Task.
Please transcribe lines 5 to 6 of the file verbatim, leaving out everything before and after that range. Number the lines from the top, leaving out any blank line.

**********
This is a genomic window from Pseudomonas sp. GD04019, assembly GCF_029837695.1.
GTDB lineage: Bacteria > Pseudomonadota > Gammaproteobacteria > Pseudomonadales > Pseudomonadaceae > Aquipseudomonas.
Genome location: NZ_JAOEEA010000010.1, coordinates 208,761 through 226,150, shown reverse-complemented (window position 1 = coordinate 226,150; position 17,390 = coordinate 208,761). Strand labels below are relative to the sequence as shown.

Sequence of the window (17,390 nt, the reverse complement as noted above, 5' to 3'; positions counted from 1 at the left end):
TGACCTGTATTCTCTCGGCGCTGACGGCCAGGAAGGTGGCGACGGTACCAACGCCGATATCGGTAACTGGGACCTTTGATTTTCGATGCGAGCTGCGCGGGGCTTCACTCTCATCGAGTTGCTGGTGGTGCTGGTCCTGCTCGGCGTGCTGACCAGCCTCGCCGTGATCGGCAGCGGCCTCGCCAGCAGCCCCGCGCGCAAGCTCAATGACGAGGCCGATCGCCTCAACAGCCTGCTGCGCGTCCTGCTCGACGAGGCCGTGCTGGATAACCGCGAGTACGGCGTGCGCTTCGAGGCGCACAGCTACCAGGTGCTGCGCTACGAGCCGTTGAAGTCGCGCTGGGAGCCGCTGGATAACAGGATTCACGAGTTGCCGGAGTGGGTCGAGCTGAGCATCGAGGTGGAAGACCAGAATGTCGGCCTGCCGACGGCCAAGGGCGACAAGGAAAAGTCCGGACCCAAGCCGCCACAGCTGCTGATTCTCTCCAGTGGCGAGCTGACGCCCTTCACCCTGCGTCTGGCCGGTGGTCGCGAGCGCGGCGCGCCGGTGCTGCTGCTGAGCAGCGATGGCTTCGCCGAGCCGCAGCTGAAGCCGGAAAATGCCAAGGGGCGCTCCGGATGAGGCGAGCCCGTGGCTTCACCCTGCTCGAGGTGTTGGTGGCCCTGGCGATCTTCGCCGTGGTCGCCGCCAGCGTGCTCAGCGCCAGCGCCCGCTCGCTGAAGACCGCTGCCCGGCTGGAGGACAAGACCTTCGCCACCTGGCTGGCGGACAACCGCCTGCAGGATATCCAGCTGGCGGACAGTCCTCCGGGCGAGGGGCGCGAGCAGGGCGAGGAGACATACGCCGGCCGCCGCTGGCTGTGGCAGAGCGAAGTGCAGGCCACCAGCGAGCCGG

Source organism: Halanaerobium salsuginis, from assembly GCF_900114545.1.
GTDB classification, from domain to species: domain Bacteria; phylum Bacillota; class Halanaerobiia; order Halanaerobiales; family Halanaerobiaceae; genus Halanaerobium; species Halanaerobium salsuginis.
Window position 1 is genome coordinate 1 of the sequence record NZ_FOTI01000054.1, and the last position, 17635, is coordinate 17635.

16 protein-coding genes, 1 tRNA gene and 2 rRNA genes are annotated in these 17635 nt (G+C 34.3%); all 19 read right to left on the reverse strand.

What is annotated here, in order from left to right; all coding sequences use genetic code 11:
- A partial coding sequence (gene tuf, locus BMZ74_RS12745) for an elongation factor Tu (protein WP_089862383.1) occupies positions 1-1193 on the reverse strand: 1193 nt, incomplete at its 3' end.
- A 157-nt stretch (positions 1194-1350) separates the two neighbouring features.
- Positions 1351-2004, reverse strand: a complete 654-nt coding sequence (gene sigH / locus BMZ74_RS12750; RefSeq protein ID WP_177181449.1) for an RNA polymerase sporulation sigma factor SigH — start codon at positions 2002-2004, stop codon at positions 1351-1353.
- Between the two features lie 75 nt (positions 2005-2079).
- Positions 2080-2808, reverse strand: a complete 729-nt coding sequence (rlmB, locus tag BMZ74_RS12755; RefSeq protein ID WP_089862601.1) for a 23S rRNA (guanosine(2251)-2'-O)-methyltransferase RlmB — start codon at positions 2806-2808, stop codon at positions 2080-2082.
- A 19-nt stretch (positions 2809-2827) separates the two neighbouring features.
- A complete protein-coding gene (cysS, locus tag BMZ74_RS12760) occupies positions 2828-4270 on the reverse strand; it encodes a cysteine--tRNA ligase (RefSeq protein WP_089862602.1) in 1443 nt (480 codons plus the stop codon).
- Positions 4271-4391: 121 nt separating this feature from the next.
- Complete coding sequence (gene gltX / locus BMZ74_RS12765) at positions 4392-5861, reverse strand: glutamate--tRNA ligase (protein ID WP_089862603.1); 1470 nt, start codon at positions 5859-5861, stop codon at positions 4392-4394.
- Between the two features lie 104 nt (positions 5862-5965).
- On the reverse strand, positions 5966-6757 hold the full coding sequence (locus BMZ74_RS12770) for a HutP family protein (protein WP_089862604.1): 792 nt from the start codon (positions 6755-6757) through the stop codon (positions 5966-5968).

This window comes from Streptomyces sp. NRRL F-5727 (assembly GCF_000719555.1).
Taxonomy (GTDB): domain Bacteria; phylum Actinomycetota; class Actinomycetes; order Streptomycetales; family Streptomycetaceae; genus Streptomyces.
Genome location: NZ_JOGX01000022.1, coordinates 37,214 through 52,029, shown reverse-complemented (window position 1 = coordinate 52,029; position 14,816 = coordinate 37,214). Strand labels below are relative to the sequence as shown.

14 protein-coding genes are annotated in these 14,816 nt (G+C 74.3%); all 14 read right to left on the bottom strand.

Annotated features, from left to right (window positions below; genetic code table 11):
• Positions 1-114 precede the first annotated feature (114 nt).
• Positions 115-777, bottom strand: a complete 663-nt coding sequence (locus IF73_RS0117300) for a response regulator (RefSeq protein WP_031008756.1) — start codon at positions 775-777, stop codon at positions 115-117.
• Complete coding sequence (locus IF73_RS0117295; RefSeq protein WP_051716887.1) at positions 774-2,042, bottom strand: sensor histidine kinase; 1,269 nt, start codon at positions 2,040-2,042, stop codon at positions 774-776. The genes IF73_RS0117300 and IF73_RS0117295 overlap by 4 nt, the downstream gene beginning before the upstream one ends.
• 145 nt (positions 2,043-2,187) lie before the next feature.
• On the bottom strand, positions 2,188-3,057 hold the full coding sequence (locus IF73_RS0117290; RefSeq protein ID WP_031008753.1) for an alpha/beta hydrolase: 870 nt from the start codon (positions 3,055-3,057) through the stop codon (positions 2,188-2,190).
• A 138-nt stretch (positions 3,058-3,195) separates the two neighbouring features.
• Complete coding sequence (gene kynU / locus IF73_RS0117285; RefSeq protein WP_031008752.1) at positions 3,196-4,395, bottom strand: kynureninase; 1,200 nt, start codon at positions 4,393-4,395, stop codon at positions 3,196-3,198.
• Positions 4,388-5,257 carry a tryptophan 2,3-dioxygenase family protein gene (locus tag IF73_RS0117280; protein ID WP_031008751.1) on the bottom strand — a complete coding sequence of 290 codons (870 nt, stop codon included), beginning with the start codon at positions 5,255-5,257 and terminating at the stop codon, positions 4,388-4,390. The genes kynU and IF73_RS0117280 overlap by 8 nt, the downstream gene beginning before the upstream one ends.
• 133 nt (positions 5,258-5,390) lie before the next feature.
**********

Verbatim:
TGACCTGTATTCTCTCGGCGCTGACGGCCAGGAAGGTGGCGACGGTACCAACGCCGATATCGGTAACTGGGACCTTTGATTTTCGATGCGAGCTGCGCGGGGCTTCACTCTCATCGAGTTGCTGGTGGTGCTGGTCCTGCTCGGCGTGCTGACCAGCCTCGCCGTGATCGGCAGCGGCCTCGCCAGCAGCCCCGCGCGCAAGCTCAATGACGAGGCCGATCGCCTCAACAGCCTGCTGCGCGTCCTGCTCGACGAGGCCGTGCTGGATAACCGCGAGTACGGCGTGCGCTTCGAGGCGCACAGCTACCAGGTGCTGCGCTACGAGCCGTTGAAGTCGCGCTGGGAGCCGCTGGATAACAGGATTCACGAGTTGCCGGAGTGGGTCGAGCTGAGCATCGAGGTGGAAGACCAGAATGTCGGCCTGCCGACGGCCAAGGGCGACAAGGAAAAGTCCGGACCCAAGCCGCCACAGCTGCTGATTCTCTCCAGTGGCGAGCTGACGCCCTTCACCCTGCGTCTGGCCGGTGGTCGCGAGCGCGGCGCGCCGGTGCTGCTGCTGAGCAGCGATGGCTTCGCCGAGCCGCAGCTGAAGCCGGAAAATGCCAAGGGGCGCTCCGGATGAGGCGAGCCCGTGGCTTCACCCTGCTCGAGGTGTTGGTGGCCCTGGCGATCTTCGCCGTGGTCGCCGCCAGCGTGCTCAGCGCCAGCGCCCGCTCGCTGAAGACCGCTGCCCGGCTGGAGGACAAGACCTTCGCCACCTGGCTGGCGGACAACCGCCTGCAGGATATCCAGCTGGCGGACAGTCCTCCGGGCGAGGGGCGCGAGCAGGGCGAGGAGACATACGCCGGCCGCCGCTGGCTGTGGCAGAGCGAAGTGCAGGCCACCAGCGAGCCGG

Source organism: Halanaerobium salsuginis, from assembly GCF_900114545.1.